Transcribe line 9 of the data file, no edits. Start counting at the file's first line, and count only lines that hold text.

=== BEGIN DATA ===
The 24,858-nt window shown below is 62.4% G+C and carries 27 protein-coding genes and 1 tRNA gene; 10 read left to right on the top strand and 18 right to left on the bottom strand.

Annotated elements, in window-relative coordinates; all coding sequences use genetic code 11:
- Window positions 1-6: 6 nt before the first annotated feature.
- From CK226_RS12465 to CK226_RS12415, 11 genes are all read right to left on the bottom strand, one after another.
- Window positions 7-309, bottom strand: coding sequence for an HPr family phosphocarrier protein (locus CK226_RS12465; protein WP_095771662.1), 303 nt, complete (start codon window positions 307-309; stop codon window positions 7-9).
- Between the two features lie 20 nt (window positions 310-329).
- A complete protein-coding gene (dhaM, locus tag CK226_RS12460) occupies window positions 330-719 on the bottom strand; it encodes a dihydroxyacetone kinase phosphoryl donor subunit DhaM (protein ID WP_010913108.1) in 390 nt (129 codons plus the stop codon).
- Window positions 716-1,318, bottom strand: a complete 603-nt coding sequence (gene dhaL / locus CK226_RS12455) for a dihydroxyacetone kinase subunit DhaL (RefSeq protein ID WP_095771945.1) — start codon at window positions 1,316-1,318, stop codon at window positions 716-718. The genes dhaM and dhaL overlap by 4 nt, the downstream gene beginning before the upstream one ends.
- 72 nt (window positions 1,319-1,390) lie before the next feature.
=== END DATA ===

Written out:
- 72 nt (window positions 1,319-1,390) lie before the next feature.